June 22, 2007

The Boss of It All

Directed by Lars von Trier
Starring Jens Albinus
Reviewed by Martin Tsai
“Here comes a movie that is already a little weird,” Lars von Trier announces during the voiceover prologue in The Boss of It All. “You can see my reflection, but the film isn’t worth a moment’s reflection.” As the crane shot rises outside a building in an industrial park, a mirror image of the infamous Brechtian provocateur standing behind a camera emerges on the windows. Unlike The Kingdom in which he only served as a presenter, von Trier is the narrator here. “It’s a comedy and harmless as such. No preaching or swaying of opinions. Just a cozy time,” he assures. The film will “poke fun at artsy-fartsy culture.” Mmm, really?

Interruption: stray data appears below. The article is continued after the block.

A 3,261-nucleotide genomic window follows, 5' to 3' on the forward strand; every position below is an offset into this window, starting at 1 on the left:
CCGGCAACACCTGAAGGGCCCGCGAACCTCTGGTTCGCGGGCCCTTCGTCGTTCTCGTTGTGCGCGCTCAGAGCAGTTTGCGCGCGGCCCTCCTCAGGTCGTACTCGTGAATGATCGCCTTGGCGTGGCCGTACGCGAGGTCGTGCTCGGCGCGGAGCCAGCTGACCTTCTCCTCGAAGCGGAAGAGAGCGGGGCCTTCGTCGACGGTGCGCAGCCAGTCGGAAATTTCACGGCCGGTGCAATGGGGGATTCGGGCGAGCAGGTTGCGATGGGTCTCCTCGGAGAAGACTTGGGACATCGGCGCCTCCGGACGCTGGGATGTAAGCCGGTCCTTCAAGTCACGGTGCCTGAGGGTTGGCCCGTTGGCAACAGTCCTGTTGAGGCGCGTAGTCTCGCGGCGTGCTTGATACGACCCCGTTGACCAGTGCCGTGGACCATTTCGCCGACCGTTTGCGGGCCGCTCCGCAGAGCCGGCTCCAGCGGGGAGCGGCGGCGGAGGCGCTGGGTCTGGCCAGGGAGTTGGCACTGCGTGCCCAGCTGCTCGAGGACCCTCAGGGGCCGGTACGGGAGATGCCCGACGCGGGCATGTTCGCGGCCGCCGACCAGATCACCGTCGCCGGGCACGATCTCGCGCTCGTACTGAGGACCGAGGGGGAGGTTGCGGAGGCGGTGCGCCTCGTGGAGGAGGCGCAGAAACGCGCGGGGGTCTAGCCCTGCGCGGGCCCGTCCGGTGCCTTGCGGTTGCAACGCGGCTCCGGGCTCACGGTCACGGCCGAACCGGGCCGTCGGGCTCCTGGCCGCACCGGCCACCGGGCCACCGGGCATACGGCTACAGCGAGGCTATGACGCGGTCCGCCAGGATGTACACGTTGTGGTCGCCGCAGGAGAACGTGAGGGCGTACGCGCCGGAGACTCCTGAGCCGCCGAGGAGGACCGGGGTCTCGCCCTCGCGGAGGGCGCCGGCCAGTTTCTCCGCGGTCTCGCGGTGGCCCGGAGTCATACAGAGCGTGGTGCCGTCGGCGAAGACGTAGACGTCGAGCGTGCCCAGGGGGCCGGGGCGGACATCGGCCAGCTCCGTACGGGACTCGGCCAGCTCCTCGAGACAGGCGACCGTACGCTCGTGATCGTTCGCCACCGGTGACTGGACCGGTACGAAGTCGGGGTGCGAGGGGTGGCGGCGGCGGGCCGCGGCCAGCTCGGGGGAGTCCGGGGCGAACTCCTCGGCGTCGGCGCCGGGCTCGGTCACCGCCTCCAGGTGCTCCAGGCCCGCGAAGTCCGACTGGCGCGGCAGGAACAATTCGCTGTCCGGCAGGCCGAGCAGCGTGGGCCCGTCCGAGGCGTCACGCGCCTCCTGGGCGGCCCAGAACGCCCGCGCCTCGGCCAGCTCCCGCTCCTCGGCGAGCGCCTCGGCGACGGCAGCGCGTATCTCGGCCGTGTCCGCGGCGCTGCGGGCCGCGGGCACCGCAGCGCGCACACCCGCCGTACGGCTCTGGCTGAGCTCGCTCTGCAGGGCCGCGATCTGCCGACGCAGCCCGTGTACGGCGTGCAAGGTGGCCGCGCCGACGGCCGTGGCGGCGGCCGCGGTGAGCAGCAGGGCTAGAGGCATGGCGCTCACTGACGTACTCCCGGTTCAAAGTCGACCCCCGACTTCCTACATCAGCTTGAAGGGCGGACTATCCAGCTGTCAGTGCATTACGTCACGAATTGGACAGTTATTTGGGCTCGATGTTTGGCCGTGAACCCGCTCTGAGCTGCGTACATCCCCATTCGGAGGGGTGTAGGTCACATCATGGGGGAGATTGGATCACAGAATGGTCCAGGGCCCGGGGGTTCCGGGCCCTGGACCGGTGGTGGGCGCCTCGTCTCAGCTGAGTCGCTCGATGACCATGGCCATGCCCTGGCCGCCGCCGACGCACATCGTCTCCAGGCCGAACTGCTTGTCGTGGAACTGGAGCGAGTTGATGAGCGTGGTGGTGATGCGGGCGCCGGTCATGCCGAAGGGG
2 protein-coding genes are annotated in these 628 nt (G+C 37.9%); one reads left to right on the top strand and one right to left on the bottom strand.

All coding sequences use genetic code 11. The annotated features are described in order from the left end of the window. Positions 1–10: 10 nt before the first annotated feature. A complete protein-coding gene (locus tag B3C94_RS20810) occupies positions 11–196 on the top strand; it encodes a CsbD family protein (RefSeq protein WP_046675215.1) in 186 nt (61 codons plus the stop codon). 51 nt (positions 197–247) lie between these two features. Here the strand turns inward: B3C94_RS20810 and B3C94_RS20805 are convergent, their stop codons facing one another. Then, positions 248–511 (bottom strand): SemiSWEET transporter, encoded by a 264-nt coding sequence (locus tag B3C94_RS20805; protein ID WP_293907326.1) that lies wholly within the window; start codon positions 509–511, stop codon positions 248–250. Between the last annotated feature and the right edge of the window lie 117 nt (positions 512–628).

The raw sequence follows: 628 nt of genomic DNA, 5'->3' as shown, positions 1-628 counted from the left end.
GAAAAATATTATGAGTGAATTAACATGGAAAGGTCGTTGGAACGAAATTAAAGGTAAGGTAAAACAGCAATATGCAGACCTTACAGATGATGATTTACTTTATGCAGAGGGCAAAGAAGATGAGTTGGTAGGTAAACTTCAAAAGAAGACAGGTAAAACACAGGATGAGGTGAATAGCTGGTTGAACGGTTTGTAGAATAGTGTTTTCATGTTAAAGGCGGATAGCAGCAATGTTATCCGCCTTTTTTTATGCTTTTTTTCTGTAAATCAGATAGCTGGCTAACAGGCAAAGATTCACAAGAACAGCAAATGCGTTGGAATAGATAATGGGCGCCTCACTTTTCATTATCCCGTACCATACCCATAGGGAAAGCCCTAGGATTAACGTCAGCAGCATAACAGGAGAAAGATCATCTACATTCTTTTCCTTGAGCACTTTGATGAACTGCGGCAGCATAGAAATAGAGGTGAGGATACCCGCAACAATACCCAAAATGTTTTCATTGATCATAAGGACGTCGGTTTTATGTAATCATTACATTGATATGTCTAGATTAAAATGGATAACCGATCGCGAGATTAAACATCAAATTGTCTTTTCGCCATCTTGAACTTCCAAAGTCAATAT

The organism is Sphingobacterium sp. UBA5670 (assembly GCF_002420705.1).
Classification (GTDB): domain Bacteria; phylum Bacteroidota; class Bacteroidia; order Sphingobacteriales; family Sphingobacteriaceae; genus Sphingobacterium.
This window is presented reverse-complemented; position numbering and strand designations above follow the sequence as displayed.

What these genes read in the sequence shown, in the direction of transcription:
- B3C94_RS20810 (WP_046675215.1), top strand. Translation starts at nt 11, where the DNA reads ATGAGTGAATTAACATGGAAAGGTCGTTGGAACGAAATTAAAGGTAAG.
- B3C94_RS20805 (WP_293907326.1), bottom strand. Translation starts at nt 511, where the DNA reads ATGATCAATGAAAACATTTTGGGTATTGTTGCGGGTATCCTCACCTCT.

The Boss of It All revolves around a Danish IT company where the owner Ravn (Peter Gantzler) has invented an absentee owner, Svend E., whom he blames for all of the unpopular decisions. When Ravn plans to sell the company and screw his employees out of their fair shares, he hires unemployed actor Kristoffer (Jens Albinus) to act the part of “the boss of it all”. Although he has provided Kristoffer little material to work with, Ravn apparently has been supplying contradictory characteristics about Svend to different employees. Kristoffer must fish out the expectation of each and react to him or her accordingly. So how precisely does this office comedy poke fun at artsy-fartsy culture? Leslie Felperin of Variety suggests that the film is spoofing the “good cop/bad cop” relationship between von Trier and producer Peter Aalbæk Jensen. While that theory may be valid, it’s unlikely that von Trier has devoted an entire movie to a Danish film industry in-joke that would be pretty obscure to the vast majority of moviegoers.